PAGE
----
The Evolution of "Competition": Lessons for 21st-Century Telecommunications Policy
Assessments of competition, or the lack thereof, have been central to the evolution of public policy in the telecommunications industry for more than a century. Yet, numerous foundational questions about this concept persist. This Georgetown on the Hill seminar coincided with the release of a research paper, "The Evolution of 'Competition': Lessons for 21st Century Telecommunications Policy" by John W. Mayo and Amanda B. Delp, and accompanying Economic Policy Vignette, that chronicle the evolution of “competition” in economics and also examine how competition has been defined in the communications arena.
The research finds that the academic literature on competition hits an important inflection point in the mid-20th century with the development of “workable competition,” a term equated to “effective competition.” It finds that while the concept of “effective competition” is central to policy formation at the FCC, the Commission’s own applications of “effective competition” are inconsistently applied. Given the centrality of this concept and its inconsistent applications to date, the authors draw upon seminal contributions to the development of the notion of “effective competition” to proffer a modern definition suitable for application in 21st century markets. The authors suggest that a market can be said to be “effectively competitive” when firms exhibit overt rivalry in their quest for consumer patronage; consumers have choices among vendors, readily demonstrate their ability to change vendors, and vendors have the ability and propensity to expand output to satisfy consumer demands; rivalry among vendors manifests itself in desirable economic performance metrics, including price, output, quality, investment, and innovation; and no clearly indicated and cost-effective policy change can improve upon prevailing economic performance in the market at issue.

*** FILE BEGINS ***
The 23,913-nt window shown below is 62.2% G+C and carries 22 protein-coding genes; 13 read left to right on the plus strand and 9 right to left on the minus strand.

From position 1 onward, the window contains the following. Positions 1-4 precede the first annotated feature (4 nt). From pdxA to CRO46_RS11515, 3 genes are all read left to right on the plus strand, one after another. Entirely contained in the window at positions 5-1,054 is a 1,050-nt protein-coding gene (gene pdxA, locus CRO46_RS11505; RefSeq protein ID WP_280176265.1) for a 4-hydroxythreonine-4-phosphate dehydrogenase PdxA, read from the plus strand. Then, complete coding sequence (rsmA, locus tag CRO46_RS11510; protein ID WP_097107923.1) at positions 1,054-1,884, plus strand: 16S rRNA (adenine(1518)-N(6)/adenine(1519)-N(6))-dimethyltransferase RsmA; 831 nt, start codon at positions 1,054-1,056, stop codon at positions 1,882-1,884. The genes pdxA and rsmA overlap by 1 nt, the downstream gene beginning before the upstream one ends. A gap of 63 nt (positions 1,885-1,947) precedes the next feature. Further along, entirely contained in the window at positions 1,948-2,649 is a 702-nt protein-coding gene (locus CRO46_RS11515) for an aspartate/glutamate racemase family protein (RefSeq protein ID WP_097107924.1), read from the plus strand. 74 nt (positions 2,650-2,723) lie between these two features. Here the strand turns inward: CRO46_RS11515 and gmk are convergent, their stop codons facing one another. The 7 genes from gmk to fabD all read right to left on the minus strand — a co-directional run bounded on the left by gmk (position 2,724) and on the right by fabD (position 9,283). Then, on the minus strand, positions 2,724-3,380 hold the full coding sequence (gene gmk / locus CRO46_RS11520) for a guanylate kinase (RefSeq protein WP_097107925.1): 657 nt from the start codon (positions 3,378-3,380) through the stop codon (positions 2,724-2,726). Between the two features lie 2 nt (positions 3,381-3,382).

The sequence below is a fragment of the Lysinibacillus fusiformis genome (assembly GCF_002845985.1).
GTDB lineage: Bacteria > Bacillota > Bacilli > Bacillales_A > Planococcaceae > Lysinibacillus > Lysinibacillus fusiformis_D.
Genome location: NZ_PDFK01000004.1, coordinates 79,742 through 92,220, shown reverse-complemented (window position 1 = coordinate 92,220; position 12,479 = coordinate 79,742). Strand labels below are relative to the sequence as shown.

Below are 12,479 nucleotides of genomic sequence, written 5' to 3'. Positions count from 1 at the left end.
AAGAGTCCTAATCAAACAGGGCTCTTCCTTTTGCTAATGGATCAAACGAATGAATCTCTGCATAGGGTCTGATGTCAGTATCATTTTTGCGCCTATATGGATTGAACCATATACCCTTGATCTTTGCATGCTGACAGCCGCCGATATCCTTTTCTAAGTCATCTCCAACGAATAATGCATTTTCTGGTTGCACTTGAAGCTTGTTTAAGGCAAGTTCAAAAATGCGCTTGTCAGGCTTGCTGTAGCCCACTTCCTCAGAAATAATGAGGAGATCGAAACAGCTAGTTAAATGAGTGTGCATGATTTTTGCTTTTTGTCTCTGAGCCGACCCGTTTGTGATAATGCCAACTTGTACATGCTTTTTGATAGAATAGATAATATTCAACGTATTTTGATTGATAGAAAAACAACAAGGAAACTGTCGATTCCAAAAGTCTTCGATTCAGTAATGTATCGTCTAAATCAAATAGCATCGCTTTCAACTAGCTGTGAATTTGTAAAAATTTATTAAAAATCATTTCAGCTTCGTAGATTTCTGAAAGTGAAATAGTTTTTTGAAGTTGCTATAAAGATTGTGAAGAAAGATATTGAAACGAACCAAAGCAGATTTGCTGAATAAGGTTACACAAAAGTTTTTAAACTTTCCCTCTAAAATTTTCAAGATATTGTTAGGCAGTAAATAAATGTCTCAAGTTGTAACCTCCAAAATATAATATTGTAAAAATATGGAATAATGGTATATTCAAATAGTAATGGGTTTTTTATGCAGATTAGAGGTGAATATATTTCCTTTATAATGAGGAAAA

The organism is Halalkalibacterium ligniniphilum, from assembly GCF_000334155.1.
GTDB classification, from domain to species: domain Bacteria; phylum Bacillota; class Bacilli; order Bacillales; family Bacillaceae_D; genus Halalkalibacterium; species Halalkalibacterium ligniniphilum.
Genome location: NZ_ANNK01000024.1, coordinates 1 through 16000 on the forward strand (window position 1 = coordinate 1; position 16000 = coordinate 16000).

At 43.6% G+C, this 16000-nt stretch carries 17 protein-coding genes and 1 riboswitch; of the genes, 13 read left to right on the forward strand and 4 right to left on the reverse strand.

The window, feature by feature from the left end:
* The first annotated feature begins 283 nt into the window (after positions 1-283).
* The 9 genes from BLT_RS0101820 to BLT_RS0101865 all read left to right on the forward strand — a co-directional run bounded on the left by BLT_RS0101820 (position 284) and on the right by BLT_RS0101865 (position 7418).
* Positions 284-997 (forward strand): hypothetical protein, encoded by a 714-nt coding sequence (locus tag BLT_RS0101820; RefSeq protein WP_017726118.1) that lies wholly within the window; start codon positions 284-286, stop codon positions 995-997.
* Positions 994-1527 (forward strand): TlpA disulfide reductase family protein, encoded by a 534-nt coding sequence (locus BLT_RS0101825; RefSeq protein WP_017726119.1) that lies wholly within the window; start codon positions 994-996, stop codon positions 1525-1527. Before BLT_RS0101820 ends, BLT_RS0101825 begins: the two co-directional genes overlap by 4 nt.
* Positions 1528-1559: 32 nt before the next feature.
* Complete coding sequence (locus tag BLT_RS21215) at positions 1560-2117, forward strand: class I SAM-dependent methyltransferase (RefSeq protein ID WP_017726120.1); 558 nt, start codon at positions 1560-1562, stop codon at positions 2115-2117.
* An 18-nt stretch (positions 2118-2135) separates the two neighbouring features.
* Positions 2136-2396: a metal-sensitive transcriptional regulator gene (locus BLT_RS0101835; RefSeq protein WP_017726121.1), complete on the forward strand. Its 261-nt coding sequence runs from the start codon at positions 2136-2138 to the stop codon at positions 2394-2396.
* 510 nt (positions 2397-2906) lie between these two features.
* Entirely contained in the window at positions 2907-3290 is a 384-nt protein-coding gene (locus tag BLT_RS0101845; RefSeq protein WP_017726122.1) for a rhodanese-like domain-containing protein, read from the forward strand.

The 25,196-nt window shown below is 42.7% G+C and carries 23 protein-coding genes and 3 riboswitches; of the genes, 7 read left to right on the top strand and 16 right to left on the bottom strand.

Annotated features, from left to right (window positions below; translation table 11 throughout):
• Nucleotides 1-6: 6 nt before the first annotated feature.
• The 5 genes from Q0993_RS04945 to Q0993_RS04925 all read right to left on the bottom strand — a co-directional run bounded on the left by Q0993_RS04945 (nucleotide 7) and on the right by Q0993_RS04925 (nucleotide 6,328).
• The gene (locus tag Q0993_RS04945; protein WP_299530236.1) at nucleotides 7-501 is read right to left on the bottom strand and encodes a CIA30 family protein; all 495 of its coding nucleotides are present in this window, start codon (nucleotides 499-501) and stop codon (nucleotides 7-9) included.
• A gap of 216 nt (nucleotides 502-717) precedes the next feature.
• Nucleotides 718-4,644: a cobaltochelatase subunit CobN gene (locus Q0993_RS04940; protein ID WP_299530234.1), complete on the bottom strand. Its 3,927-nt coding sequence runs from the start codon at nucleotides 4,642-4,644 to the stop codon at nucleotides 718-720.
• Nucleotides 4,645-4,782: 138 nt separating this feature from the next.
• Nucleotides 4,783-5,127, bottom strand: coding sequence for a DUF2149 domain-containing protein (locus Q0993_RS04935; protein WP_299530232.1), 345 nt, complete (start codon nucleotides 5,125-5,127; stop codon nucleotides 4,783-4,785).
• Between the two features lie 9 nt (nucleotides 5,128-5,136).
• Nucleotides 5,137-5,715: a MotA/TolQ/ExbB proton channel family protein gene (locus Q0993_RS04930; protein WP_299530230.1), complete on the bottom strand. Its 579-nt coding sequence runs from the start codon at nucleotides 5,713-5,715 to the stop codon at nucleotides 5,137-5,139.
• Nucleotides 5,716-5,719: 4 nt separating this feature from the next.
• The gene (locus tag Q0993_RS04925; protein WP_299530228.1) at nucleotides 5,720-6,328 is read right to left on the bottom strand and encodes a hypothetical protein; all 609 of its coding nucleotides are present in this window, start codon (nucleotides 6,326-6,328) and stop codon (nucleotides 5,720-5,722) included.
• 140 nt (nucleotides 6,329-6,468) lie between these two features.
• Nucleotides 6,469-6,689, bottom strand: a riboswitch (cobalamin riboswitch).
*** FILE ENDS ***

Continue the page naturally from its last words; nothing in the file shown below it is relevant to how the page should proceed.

The proposed definition is grounded in measurable indicators about which consumers care and is largely congruent with existing data collection efforts. It does not offer a bright-line test of performance. It creates the possibility that assessments of market competition will not vacillate depending on the ideological moods of Congress, regulators, or the public.
The program included:
- Research paper presentation by John W. Mayo, Professor of Economics, Business, and Public Policy at Georgetown’s McDonough School of Business, and Executive Director, Georgetown Center for Business and Public Policy (Remarks begin at 2:00)
- Framing remarks by David J. Redl, Chief Counsel, House Committee on Energy and Commerce (Remarks begin at 34:26)
- Panelist Remarks:
- Janice A. Hauge, Associate Professor, Department of Economics, University of North Texas (Remarks begin at 42:43)
- Tom Power, Senior Vice President and General Counsel, CTIA-The Wireless Association (Remarks begin at 57:52)
- Andrew Jay Schwartzman, Georgetown University Law Center Institute for Public Representation (Remarks begin at 48:34)
- Discussion and Audience Q+A moderated by Scott Wallsten, Vice President for Research and Senior Fellow, Technology Policy Institute; Senior Policy Scholar, Georgetown Center for Business and Public Policy (Discussion begins at 1:05:58)